Illustration of Genshin Impact characters Aether, Paimon, Xiangling, Keqing, and Guoba.

Screenshot: miHoYo / Kotaku

I’ve celebrated my fair share of Chinese Mid-Autumn festivals, but if you’re expecting a heartwarming real life story about my experiences therein, prepare to be disappointed: I don’t usually plan anything. Mostly I just get to eat a lot of Chinese food and pretend that America gave me a public holiday (it didn’t). So Genshin Impact having a long, drawn-out Mid-Autumn event would’ve seemed counterintuitive to the relaxed, lazy spirit of the festival. Fortunately, I was worrying for nothing, as Moonlight Merriment is the most focused Genshin event that I’ve ever played.

Moonlight Merriment is the latest ongoing, two-week event in Genshin Impact, and I’m hoping that it represents the new format for events going forward. If you’ve ever found the game to be too grindy, then rejoice: I’ve been clearing every section of Moonlight Merriment in just two to four focused hours.

The event has three mini-games, plus a good chunk of story content that features the characters from the city-state of Liyue. Both the plot and the mini-games loosely follow the theme of Chinese home cooking.

I don’t actually finish the vast majority of events in Genshin Impact, but I was able to finish all of the mini-games in Moonlight Merriment. I can’t overstate how uncommon this is in gacha games, which usually feature events that force you to grind relentlessly in order to see the last leg of story content. It’s not like that in Moonlight Merriment.

The best example of this is the Trail of Delicacies, a combat challenge in which players can offer food items to gain certain boosts in battles. If you’re a habitual hoarder, then this shouldn’t be much of a problem. But I found myself in Liyue’s market shopping for ingredients, just like I usually do at real Asian markets before the Mid-Autumn Festival. After steaming a bunch of food in far less time than it would take in reality, I started pummeling mobs of enemies with my unreasonably powerful characters.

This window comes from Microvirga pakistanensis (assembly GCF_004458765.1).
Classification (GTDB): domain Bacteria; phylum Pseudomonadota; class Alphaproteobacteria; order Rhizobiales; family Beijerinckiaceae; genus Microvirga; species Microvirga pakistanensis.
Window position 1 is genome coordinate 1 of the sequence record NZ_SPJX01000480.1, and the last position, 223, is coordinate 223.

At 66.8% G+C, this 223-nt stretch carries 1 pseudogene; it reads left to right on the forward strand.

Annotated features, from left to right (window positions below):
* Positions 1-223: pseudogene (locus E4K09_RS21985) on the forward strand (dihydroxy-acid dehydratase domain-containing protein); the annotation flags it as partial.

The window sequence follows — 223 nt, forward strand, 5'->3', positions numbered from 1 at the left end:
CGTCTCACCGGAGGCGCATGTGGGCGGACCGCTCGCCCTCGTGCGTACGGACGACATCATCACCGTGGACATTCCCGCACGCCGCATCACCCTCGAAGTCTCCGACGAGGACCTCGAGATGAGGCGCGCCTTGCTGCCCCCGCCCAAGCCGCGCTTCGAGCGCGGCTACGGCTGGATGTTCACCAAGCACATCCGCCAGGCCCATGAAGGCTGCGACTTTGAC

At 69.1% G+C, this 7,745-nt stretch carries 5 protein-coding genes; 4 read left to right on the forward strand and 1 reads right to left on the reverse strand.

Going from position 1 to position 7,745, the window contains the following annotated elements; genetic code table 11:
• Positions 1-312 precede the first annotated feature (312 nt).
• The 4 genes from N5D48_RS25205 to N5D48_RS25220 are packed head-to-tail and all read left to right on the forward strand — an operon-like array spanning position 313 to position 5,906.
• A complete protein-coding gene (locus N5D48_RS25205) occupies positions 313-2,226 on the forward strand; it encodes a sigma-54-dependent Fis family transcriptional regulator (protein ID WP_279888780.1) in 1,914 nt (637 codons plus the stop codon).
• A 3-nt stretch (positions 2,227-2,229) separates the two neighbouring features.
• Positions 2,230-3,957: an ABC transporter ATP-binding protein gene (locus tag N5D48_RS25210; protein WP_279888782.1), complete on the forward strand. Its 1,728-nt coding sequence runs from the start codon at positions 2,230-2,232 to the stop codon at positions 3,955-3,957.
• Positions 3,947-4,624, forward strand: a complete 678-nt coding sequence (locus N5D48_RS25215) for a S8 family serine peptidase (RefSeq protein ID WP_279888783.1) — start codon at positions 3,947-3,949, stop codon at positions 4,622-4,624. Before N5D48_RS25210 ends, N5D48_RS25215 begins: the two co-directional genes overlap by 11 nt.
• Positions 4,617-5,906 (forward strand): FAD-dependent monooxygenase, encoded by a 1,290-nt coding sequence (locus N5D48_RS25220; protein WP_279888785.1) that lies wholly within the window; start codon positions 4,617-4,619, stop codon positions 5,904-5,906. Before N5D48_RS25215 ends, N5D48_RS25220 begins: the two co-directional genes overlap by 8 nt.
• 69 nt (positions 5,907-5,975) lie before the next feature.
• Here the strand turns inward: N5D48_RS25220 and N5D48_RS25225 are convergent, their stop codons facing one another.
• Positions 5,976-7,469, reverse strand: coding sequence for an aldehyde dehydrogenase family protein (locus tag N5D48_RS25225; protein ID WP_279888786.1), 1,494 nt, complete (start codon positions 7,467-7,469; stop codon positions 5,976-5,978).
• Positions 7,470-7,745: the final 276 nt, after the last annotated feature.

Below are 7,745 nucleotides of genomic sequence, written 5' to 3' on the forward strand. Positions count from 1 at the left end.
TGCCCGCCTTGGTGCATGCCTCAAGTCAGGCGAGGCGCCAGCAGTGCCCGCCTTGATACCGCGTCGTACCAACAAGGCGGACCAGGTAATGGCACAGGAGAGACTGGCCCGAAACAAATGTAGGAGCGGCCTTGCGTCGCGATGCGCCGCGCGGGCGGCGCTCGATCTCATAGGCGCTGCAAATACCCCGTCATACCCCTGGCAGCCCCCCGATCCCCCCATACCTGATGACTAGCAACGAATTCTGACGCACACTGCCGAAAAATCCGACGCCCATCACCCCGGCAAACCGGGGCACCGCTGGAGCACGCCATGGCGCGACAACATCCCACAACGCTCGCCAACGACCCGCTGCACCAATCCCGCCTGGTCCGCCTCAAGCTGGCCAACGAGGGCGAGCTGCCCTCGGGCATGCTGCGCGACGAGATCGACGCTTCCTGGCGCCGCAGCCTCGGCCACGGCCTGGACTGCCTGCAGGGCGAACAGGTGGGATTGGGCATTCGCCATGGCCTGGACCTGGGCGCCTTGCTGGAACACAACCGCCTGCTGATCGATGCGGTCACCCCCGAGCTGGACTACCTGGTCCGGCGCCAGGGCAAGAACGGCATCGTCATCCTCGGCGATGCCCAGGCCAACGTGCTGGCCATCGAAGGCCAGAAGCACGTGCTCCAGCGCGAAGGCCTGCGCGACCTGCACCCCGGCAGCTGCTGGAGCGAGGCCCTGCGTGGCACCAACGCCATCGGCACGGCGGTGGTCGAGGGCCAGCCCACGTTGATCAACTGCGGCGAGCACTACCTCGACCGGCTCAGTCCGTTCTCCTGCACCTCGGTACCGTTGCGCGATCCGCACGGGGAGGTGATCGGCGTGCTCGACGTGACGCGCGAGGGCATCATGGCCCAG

What I really liked about this mini-game were the wind currents that would take me to the next challenge area, rather than making me run across the entire length of the region like in previous events (I’m looking at you, The Chalk Prince and the Dragon). Sometimes the worst enemy is my own competitive spirit. I appreciated that there were only five mobs for each section, so I wasn’t tempted to grind endless waves of enemies for more loot drops.

I was also similarly compelled to log off after completing a bit of the Moonlight Seeker mini-game each day. While I’m usually pretty annoyed by open-world treasure hunts, Genshin keeps this event’s mini-game manageable by not tellin
g you where all these treasures actually are. Instead, you get around 10 hints every day. As someone who compulsively collects every pickup in Ubisoft games, this was a massive relief: I felt that I could simply leave after doing my bit.

The “Contraption-Contrived Cooking Course” was another series of mini-games in which players could obtain recipes by playing a series of cooking games (not unlike Cooking Mama) with a unique Genshin twist. As I cooked, various elemental slimes would periodically appear to interfere with the cooking temperatures. So while I was watching the heat on each one of my three pots, I’d also be running away from the controls to slay the slimes. There were only three of these stages in total, and they weren’t repeatable: The game just let me leave without exacerbating my sense of FOMO with a grindy reward shop.

I’ve spent years defending the grindiness of gacha games to my peers. “It’s relaxing,” I said. “The grind is part of the lifestyle,” I said. But Moonlight Merriment showed me that it didn’t have to be. Developers just needed to have enough confidence that players would enjoy the seasonal events for what they were, rather than relying on players’ sense of sunk cost fallacy. If you’ve been on a break from Genshin because of the grind, now’s actually a great time to jump back in.